Fatal error: Uncaught Error: [] operator not supported for strings in

That's right! PHP 5.6 and 7.0 are entering EOL - end of line life this December. Social networks, Slacks, Twitter, Reddit are full of it. Are you running PHP 7.1? Good, come next year when PHP 7.1 is eoling.

For the rest of you, what will you do when PHP will tell you the message in the title?

The most important info from PHP.net nowadays


You see all this social boom, your boss is scared by "no security support" and you finally have a go to upgrade your PHP code to PHP 7.1. You upgrade your PHP locally to see if everything works:

"Warning: count(): Parameter must be an array or an object that implements Countable in"
"Fatal error: Uncaught Error: [] operator not supported for strings in"
"Deprecated: Methods with the same name as their class will not be constructors in a future version of PHP; Filter has a deprecated constructor in"
"Fatal error: Uncaught Error: Call to undefined function ereg() in"
"Fatal error: Cannot use empty list in"


You're probably thinking lets jump to PHP 7.2, while you're at it:

"Deprecated: The each() function is deprecated. This message will be suppressed on further calls in"

Don't do it, always jump by minor versions - for both PHP and packages.


Actually, when you see a message - that's a good sign. How else would you notice this?

// PHP 5.6-
list($a[], $a[]) = [1, 2];

// to get same result in PHP 7.0+
list($a[], $a[]) = array_reverse([1, 2])

True story - see 3v4l.org. The nice silent error just for you!

"I Got This"

But let's say you know that "Deprecated: The each() function is deprecated. This message will be suppressed on further calls in" means refactor each each() usage to foreach().

(Often it's more complicated, but keep this simple for now.)

Some cases are easy, if your variables are well-named:

while (list($key, $callback) = each($callbacks)) {
    // ...
}

foreach ($callbacks as $key => $callback) {
    // ...
}


But some... how would you change this one?

while (list($callback) = each($callbacks)) {
    // ...
}

foreach ($callbacks as $callback) {
    // ...
}

Are you sure? I think it should be like this:

foreach (array_keys($callbacks) as $callback) {
    // ...
}

See pull-request #661

Honestly, I'm not sure either. But I took time to test all possible each() combinations with list(), while() and do/while, put them into awesome 3v4l.org, wrote a bunch of tests and wrote tested rules for Rector.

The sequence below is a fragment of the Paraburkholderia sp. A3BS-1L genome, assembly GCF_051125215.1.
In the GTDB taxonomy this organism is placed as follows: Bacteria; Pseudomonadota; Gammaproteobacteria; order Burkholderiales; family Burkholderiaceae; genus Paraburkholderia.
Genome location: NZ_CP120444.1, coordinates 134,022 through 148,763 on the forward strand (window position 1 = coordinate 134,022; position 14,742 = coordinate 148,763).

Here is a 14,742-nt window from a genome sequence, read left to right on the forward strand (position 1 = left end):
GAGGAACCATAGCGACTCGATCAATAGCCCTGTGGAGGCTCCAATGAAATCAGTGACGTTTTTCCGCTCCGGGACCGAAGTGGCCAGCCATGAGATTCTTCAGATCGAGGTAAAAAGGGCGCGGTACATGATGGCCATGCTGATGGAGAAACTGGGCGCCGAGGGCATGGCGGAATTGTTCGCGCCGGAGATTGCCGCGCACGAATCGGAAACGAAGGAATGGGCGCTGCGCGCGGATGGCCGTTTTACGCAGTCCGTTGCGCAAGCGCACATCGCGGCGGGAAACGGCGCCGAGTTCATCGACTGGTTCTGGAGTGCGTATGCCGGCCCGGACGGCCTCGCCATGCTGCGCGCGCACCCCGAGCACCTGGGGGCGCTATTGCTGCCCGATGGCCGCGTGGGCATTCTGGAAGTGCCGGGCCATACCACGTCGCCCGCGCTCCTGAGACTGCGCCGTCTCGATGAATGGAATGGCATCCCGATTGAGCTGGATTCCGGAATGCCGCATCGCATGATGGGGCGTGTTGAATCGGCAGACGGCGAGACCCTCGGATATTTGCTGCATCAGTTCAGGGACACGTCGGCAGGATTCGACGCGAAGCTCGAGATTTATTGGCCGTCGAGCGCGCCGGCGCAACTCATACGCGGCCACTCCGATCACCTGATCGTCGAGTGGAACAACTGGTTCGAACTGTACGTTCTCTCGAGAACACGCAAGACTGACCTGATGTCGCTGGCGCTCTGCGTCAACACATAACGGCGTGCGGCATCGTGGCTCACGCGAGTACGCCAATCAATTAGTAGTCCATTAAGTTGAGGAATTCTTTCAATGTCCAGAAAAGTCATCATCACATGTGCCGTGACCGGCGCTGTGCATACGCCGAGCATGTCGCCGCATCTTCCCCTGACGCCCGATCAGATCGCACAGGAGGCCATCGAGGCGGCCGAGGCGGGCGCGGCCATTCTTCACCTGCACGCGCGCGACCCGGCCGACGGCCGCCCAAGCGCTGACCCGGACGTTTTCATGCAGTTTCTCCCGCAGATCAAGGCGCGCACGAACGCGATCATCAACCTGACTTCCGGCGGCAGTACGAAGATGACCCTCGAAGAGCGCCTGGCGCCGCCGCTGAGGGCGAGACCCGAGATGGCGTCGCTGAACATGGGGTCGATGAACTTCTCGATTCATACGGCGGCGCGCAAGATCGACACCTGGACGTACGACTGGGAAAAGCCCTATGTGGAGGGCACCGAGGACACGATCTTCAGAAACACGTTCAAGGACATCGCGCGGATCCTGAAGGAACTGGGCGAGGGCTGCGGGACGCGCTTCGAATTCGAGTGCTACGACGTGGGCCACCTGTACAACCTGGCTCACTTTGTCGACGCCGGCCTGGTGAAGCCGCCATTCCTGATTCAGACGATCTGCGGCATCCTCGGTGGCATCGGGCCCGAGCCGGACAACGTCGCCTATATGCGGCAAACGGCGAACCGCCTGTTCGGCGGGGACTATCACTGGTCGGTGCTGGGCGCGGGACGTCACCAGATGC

"Fatal error: Uncaught Error: Call to undefined function ereg() in"

How Rector got into pure PHP Upgrades

At the PHP Asia Conference Rasmus Lerdorf spoke about upgrading PHP as a big problem. Much bigger than upgrading particular frameworks. Many WTF namings in PHP are just for BC sake. I struck me, that there is much more legacy PHP code in every company than there is framework-bound code.

I instantly created an issue at Rector, that deals with PHP 5.3 to 7.4 upgrades. I went full-time on writing PHP upgrade rules - in the train, in the buss, in the plane (the best place to code actually, wonder why).


Today I'm proud to announce 7 new Rector levels that were not here a month ago:

vendor/bin/rector process src --level php54
vendor/bin/rector process src --level php56
vendor/bin/rector process src --level php70
vendor/bin/rector process src --level php71
vendor/bin/rector process src --level php72
vendor/bin/rector process src --level php73
vendor/bin/rector process src --level php74


I finally looked over my small framework bubble and learned a lot about problems of the world PHP community.

How to ereg Correctly?

One example for all:

See pull-request #661

"Fatal error: Uncaught Error: Call to undefined function ereg() in"

That's easy, just add # around and change the function name, right?

-ereg('hi', $string);
+preg_match('#hi#', $string);

But what about?

ereg('[]-z]', $string);
ereg('^[a-z]+[.,][a-z]{3,}$', $string);

Don't reinvent the wheel! Did you know that 8 years ago some guy wrote ereg → preg patterns converter? That some guy is Kang Seonghoon and helped hundreds if not thousands of people to not to give a fuck. Including me. Amazing work and I learned about it just by accidental googling. I wonder how many hidden gems are out there.

Harder, Better, Faster, Stronger... PHP Community

Take the Rector out, run it on your code, let it fix what it can and report the rest you had to do manually in the issues. Maybe it can be automated. You'll be helping each other developer, who upgrades the same PHP version you did. Imagine PHP version 5.3 would be shipped with set like this, covering 100 % of all changes. It's up to us to make a brighter future now.


Happy stress-free upgrading!


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